For now engineers are going to try to fix the problem while the shuttle in on the pad, but if they can't figure out the error that way, they'll have to move Atlantis to the hangar, which would cause further delays.
The good news, though, is that the agency says there's still enough of a time cushion to keep its February launch, which includes parts of the Japanese Kibo module, on track.
For our PPX crowd, this news does indeed spell a halt on our SHUTL proposition. Payout will happen January 1st, but it's clear NASA's plan for four flights to the ISS this year was just slightly too ambitious.—Gregory Mone
The booster was supposed to keep volunteers safe from HIV infection—but it failed. What now?
By Jessica Snyder SachsPosted 12.10.2007 at 2:00 am 1 Comment
September brought lousy news from the front lines of the fight against AIDS: In clinical trials, the most promising HIV vaccine in the pipeline failed to prevent infections. But researchers hope that tactical setbacks will deliver crucial insights. "We'd be a lot happier if we were looking at why it did work," says University of Washington AIDS researcher Lawrence Corey, "but we can learn a lot from why it didn't."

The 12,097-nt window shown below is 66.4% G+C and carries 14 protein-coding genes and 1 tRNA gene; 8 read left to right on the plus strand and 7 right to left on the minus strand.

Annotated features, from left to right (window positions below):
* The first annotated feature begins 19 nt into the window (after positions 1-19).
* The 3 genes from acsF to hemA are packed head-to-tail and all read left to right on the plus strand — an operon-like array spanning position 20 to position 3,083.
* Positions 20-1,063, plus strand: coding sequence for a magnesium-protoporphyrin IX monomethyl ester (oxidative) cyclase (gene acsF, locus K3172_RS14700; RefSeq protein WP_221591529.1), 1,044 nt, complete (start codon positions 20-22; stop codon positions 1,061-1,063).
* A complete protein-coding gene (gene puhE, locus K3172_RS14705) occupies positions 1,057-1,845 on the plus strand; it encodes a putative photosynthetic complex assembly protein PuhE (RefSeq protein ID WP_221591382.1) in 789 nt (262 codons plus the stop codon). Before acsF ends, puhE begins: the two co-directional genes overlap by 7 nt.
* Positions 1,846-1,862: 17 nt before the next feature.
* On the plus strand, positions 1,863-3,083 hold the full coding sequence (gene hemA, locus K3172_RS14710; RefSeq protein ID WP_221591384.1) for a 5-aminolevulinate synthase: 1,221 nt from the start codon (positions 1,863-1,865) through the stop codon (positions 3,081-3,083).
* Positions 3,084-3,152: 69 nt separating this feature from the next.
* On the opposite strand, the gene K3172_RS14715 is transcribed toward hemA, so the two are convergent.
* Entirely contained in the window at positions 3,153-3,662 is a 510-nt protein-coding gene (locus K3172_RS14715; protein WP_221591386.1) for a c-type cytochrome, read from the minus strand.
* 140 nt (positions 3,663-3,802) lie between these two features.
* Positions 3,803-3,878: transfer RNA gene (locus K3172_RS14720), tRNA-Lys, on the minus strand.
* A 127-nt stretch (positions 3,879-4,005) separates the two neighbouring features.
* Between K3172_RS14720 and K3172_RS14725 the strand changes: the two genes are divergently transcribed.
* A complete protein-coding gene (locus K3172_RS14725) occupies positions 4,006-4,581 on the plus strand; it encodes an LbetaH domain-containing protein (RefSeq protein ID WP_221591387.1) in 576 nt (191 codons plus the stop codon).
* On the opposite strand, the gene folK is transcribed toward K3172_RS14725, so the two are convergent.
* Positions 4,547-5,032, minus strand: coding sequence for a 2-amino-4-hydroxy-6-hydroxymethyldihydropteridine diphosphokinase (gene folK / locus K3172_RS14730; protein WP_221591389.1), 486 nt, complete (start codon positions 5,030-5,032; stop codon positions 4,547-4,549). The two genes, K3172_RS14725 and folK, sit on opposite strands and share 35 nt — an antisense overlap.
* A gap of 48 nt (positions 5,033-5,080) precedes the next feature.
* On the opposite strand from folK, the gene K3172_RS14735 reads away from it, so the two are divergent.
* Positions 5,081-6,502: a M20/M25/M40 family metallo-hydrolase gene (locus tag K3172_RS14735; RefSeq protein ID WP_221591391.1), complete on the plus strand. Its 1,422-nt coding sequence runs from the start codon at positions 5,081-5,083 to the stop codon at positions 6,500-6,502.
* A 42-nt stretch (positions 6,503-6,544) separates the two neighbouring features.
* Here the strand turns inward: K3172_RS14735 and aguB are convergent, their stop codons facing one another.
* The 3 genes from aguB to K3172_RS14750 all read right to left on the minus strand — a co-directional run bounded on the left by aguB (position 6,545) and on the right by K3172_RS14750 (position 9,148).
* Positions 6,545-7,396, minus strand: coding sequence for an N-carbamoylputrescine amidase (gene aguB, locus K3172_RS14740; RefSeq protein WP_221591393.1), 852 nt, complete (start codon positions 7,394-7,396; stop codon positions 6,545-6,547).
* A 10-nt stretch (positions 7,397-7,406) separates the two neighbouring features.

Recent breakthroughs in scramjet engines could mean two-hour flights from New York to Tokyo. They could also mean missiles capable of striking any continent in a moment's notice. No wonder the race to develop them is as fierce as ever
By Michael BelfiorePosted 12.10.2007 at 2:00 am 6 Comments
by Nick Kaloterakis
See more pictures of the test program in action, launch the gallery here.
By Gregory MonePosted 12.07.2007 at 1:10 pm 1 Comment
Next year should still be the real test, with American Airlines and Virgin America inaugurating service, plus a new entrant called Row 44, but JetBlue is trying to hustle ahead of them all. We've posted about this before, but this latest move is yet another sign that it might actually be happening. The company will be offering limited Internet access on a flight from New York to San Francisco next week. How limited? Well, fliers will be able to check email if they've got one of two Blackberry models, or they can use a laptop to access their Yahoo! mail. General web-surfing, though, will be barred. Still, we're hoping it works. Even an hour off-line is just too much to bear.-Gregory Mone
By Gregory MonePosted 12.07.2007 at 1:10 pm 0 Comments
NASA scientists are now saying that Martian clouds may retain less water than expected. Planetary scientist Tony Colaprete reports that the clouds they are studying form at much colder temperatures than the ones here on Earth. It turns out that it's harder to start the cloud formation process at these temperatures—the cloud particles become larger and drop out of the sky more quickly, resulting in a drier atmosphere. Understanding its clouds, which play a key role in carrying water away from the ice cap at the north pole, helps scientists like Colaprete make sense of the larger water cycle on Mars and, in turn, its overall climate.—Gregory Mone